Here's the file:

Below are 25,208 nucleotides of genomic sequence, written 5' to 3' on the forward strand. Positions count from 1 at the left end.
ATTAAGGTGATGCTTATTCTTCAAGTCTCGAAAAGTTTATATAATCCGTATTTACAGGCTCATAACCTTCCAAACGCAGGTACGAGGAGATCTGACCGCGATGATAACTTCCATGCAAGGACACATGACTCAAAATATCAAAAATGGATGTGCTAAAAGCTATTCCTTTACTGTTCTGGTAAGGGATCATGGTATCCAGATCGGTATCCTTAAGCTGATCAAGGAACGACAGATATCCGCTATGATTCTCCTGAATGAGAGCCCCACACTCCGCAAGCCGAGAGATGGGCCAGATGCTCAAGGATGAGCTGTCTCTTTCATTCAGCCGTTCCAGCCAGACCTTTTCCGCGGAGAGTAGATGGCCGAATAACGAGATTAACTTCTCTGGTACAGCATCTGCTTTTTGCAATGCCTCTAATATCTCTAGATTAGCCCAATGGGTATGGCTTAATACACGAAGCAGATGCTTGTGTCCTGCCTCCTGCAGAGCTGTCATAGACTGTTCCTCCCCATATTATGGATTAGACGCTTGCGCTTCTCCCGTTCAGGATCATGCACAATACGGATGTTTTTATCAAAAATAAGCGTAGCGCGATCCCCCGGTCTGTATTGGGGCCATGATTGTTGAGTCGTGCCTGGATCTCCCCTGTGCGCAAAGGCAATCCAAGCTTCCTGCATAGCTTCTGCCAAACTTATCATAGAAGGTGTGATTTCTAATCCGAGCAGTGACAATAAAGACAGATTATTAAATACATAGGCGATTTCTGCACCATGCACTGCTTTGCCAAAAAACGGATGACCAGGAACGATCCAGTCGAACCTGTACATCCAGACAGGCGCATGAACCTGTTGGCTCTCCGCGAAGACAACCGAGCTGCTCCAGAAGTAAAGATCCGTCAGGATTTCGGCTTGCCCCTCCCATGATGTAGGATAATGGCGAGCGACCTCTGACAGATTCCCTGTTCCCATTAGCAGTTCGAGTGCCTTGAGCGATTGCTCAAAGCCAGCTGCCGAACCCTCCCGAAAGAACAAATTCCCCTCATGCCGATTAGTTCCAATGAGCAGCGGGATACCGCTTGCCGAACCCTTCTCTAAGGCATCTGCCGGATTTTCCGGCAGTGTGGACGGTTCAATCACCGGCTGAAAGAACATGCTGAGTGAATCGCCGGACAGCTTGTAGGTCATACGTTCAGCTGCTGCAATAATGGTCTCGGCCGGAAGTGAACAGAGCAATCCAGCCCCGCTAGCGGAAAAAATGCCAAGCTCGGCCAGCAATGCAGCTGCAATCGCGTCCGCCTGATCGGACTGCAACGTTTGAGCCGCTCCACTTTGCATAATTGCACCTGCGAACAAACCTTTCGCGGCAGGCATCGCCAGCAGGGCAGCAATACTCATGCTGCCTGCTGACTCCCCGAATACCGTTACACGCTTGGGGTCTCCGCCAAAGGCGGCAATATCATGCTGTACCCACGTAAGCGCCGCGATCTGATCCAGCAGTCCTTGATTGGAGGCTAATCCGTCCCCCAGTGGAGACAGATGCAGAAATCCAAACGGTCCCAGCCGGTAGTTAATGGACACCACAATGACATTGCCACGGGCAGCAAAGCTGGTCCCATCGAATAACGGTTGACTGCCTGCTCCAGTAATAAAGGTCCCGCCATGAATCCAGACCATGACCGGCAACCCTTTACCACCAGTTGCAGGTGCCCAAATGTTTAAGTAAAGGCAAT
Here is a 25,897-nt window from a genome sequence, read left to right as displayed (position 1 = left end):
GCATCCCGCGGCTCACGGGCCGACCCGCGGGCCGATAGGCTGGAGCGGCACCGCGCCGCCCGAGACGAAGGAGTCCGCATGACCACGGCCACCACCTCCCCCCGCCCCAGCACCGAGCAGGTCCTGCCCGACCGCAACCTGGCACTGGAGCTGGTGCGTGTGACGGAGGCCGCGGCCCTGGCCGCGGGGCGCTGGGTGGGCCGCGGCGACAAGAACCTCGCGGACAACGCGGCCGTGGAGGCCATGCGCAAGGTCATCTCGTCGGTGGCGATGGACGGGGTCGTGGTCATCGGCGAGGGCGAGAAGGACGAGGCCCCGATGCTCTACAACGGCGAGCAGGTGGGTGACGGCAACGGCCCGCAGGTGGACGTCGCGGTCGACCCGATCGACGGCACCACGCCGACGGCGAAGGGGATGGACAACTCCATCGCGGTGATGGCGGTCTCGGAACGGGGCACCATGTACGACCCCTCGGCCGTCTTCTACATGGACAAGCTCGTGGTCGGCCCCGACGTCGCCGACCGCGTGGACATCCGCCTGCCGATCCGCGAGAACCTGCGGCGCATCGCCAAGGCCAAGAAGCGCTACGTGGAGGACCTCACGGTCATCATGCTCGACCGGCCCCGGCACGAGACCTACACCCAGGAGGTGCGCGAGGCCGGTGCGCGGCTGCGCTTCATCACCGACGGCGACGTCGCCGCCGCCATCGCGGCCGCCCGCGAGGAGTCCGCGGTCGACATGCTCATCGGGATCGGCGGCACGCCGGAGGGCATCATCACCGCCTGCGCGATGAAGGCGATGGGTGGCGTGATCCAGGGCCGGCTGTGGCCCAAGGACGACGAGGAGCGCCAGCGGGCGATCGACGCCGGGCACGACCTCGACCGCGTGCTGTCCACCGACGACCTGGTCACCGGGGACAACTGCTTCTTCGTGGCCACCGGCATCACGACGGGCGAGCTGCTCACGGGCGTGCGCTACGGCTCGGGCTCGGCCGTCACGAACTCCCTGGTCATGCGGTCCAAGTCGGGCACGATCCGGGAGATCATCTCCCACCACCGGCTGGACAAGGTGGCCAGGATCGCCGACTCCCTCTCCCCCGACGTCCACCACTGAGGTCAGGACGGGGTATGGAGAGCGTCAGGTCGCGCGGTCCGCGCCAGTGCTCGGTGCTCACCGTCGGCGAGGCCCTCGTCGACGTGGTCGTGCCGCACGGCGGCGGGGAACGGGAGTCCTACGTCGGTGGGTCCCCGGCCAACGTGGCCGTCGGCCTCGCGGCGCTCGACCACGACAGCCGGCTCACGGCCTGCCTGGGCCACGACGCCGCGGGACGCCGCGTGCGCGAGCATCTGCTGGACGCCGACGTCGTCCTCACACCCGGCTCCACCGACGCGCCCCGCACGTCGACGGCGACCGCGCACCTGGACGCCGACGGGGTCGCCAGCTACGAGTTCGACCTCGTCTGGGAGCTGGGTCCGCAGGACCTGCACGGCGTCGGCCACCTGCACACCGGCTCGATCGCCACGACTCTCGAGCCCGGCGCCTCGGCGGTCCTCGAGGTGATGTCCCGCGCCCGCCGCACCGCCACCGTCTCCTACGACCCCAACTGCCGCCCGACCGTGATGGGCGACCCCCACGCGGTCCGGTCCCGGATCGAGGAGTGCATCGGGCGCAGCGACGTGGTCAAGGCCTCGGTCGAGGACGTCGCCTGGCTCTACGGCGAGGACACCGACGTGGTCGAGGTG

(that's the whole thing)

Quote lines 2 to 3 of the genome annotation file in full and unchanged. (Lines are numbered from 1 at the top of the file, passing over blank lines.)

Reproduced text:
ATTAAGGTGATGCTTATTCTTCAAGTCTCGAAAAGTTTATATAATCCGTATTTACAGGCTCATAACCTTCCAAACGCAGGTACGAGGAGATCTGACCGCGATGATAACTTCCATGCAAGGACACATGACTCAAAATATCAAAAATGGATGTGCTAAAAGCTATTCCTTTACTGTTCTGGTAAGGGATCATGGTATCCAGATCGGTATCCTTAAGCTGATCAAGGAACGACAGATATCCGCTATGATTCTCCTGAATGAGAGCCCCACACTCCGCAAGCCGAGAGATGGGCCAGATGCTCAAGGATGAGCTGTCTCTTTCATTCAGCCGTTCCAGCCAGACCTTTTCCGCGGAGAGTAGATGGCCGAATAACGAGATTAACTTCTCTGGTACAGCATCTGCTTTTTGCAATGCCTCTAATATCTCTAGATTAGCCCAATGGGTATGGCTTAATACACGAAGCAGATGCTTGTGTCCTGCCTCCTGCAGAGCTGTCATAGACTGTTCCTCCCCATATTATGGATTAGACGCTTGCGCTTCTCCCGTTCAGGATCATGCACAATACGGATGTTTTTATCAAAAATAAGCGTAGCGCGATCCCCCGGTCTGTATTGGGGCCATGATTGTTGAGTCGTGCCTGGATCTCCCCTGTGCGCAAAGGCAATCCAAGCTTCCTGCATAGCTTCTGCCAAACTTATCATAGAAGGTGTGATTTCTAATCCGAGCAGTGACAATAAAGACAGATTATTAAATACATAGGCGATTTCTGCACCATGCACTGCTTTGCCAAAAAACGGATGACCAGGAACGATCCAGTCGAACCTGTACATCCAGACAGGCGCATGAACCTGTTGGCTCTCCGCGAAGACAACCGAGCTGCTCCAGAAGTAAAGATCCGTCAGGATTTCGGCTTGCCCCTCCCATGATGTAGGATAATGGCGAGCGACCTCTGACAGATTCCCTGTTCCCATTAGCAGTTCGAGTGCCTTGAGCGATTGCTCAAAGCCAGCTGCCGAACCCTCCCGAAAGAACAAATTCCCCTCATGCCGATTAGTTCCAATGAGCAGCGGGATACCGCTTGCCGAACCCTTCTCTAAGGCATCTGCCGGATTTTCCGGCAGTGTGGACGGTTCAATCACCGGCTGAAAGAACATGCTGAGTGAATCGCCGGACAGCTTGTAGGTCATACGTTCAGCTGCTGCAATAATGGTCTCGGCCGGAAGTGAACAGAGCAATCCAGCCCCGCTAGCGGAAAAAATGCCAAGCTCGGCCAGCAATGCAGCTGCAATCGCGTCCGCCTGATCGGACTGCAACGTTTGAGCCGCTCCACTTTGCATAATTGCACCTGCGAACAAACCTTTCGCGGCAGGCATCGCCAGCAGGGCAGCAATACTCATGCTGCCTGCTGACTCCCCGAATACCGTTACACGCTTGGGGTCTCCGCCAAAGGCGGCAATATCATGCTGTACCCACGTAAGCGCCGCGATCTGATCCAGCAGTCCTTGATTGGAGGCTAATCCGTCCCCCAGTGGAGACAGATGCAGAAATCCAAACGGTCCCAGCCGGTAGTTAATGGACACCACAATGACATTGCCACGGGCAGCAAAGCTGGTCCCATCGAATAACGGTTGACTGCCTGCTCCAGTAATAAAGGTCCCGCCATGAATCCAGACCATGACCGGCAACCCTTTACCACCAGTTGCAGGTGCCCAAATGTTTAAGTAAAGGCAAT
Here is a 25,897-nt window from a genome sequence, read left to right as displayed (position 1 = left end):